Handling digital photos

More and more people are jumping on the digital photography bandwagon but the trouble is that many of them know very little about computers.

In theory, it should be possible to rely on mini labs to download ones’ digital pictures, print them and put them on disc. Most people want able to correct and manipulate their pictures and, for that, they have to get involved with computers.

I have been helping people doing the switch to digital for quite some time and have seen how hard most non-expert computer users find it just to get the pictures from their cameras onto their computers. The software that comes with most cameras is terrible, to say the least, and often does not even do the basics.

Many of my pupils had problems getting their heads around the fact that they there was no single program which could do all the necessary as far as their digital images were concerned. Often, their eyes would start glazing over as I recommended this program for a task, that program for another, and Windows, itself, for other things.

I have therefore spent a lot of time playing with various programs over the years in the search for a single program which can do everything that a novice would need to do. This ranges from viewing and organising their pictures to correcting exposure and colour balance.

A couple of weeks ago, I wrote of Google’s Picasa program which is a pretty nifty solution and does almost all a novice might need it to. Now, thanks to Andrea Arbuckle, writing in the Natal Witness, I found out about another free program called FastStone Image Viewer.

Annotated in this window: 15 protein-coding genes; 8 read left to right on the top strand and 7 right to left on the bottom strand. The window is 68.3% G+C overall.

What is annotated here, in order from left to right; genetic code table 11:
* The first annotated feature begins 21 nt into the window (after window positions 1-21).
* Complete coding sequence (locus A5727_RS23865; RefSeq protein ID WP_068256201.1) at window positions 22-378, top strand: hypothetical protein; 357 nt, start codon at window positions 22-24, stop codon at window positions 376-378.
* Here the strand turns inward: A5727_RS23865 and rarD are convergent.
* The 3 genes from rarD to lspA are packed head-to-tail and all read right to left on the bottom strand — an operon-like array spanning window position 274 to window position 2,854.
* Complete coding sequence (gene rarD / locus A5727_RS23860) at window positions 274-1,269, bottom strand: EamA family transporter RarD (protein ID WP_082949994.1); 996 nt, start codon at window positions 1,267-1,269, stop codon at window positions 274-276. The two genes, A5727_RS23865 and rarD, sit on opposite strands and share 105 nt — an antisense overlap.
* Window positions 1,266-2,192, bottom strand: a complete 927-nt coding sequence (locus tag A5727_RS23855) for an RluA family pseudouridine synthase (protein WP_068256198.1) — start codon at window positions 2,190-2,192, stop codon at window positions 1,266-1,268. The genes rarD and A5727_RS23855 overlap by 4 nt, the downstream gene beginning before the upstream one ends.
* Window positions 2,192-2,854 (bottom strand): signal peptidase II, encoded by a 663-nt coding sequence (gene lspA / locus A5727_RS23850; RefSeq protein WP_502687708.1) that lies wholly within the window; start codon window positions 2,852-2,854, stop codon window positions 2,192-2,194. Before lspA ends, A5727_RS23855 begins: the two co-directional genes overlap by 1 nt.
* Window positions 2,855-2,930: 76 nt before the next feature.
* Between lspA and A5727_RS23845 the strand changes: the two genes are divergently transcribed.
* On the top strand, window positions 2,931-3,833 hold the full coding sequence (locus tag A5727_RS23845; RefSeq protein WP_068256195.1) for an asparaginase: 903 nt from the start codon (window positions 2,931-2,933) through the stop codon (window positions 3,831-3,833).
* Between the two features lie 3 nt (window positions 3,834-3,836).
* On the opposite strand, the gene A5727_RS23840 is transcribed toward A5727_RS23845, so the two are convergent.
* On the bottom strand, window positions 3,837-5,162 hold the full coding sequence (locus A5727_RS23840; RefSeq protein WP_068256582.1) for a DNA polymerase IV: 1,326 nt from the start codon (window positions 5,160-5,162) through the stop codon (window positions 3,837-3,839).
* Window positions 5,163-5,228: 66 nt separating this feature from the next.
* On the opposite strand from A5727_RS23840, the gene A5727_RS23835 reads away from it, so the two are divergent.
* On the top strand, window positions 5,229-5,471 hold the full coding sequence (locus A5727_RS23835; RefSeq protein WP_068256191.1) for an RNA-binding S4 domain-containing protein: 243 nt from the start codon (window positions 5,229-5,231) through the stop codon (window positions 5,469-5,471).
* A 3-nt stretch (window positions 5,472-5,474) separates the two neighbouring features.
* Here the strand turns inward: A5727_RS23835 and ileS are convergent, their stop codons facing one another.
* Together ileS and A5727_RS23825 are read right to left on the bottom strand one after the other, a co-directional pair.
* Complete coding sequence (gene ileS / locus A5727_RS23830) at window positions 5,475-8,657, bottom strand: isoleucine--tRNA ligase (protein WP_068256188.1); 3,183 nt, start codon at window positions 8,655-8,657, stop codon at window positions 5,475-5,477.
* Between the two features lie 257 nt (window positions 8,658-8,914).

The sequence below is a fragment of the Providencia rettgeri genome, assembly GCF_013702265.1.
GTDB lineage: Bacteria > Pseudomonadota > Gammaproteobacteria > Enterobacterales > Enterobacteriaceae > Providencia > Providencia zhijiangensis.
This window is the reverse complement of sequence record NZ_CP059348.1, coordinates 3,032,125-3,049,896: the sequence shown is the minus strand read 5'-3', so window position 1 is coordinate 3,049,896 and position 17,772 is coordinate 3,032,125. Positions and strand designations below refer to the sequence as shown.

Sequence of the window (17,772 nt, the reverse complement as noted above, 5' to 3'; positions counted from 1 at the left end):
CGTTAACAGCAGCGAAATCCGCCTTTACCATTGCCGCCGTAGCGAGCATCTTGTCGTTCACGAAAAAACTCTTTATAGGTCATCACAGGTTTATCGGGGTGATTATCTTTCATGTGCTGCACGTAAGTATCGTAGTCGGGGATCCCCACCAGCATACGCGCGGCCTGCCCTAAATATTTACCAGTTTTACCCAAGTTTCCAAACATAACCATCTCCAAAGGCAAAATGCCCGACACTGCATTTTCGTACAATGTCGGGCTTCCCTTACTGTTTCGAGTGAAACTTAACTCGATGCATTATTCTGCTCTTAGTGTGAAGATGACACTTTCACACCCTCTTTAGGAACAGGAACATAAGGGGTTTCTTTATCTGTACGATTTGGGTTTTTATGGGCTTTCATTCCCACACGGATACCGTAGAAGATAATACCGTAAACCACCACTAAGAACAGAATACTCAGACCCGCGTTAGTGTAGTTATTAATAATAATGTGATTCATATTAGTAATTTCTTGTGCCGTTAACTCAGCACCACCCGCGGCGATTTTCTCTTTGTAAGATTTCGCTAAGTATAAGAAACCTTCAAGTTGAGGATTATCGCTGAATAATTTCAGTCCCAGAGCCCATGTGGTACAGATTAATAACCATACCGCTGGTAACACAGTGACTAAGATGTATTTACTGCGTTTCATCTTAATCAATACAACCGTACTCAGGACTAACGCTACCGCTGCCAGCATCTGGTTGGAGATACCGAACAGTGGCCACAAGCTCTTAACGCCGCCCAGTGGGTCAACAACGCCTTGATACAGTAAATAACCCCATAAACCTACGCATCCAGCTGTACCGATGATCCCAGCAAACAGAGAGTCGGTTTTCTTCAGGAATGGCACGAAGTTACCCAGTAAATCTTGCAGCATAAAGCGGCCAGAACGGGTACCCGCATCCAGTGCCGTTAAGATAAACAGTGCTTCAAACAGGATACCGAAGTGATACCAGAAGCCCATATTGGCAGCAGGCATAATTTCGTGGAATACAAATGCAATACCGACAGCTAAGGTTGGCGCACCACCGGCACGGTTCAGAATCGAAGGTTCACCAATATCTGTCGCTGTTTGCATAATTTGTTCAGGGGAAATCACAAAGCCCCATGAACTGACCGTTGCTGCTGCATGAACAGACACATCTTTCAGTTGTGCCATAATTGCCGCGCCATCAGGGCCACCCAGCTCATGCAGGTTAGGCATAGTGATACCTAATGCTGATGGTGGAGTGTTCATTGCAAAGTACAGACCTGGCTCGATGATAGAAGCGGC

FastStone can be downloaded from www.faststone.org and, at a slim 3Mb or so, it won’t take all that long to download. It installed very quickly on my system and I must say I was very pleasantly surprised to see that it could view all the pictures on my computer, including the ones from my Canon 30D, which many other viewers can’t do yet.

I prefer FastStone’s interface to Picasa’s because it allows you to see the folders on your computer as they appear in Windows. Picasa makes you import pictures before you can view them with the program, and then it shows you a long list of all the folders that have pictures in them.

You may differ, but I find it pretty irritating not to be able to view my folders in the Windows tree structure that I’m used to. FastStone doesn’t have that problem and has many well-implemented features including a crop board which lets you crop your pictures to right size if, for example, you wanted 10x15cm prints.

It has a very decent selection of tools for adjusting images, emailing them to friends or making contact sheets. It has a very nice feature whereby you can flip quickly through the pictures in a folder at full screen, but still have access to all of the program’s features and commands by touching the sides of the screen with the mouse cursor.

I am really impressed with FastStone and, although it cannot automatically download pictures off of the camera for use (you can do so manually fairly easily), or burn them onto a CD, I still think its one of the best single programs I’ve yet seen. I’m now using it instead of my copy of ACDSee, which I bought a couple of years ago.

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1 thought on “Handling digital photos

  1. Hello Allan,

    I just did a Google Blog search on my name (yep, I’m bored) and up came your article. Thanx for the punt. I must tell you that I was actually put onto FastStone by none other than Anthony Bannister, the famous wildlife photographer.


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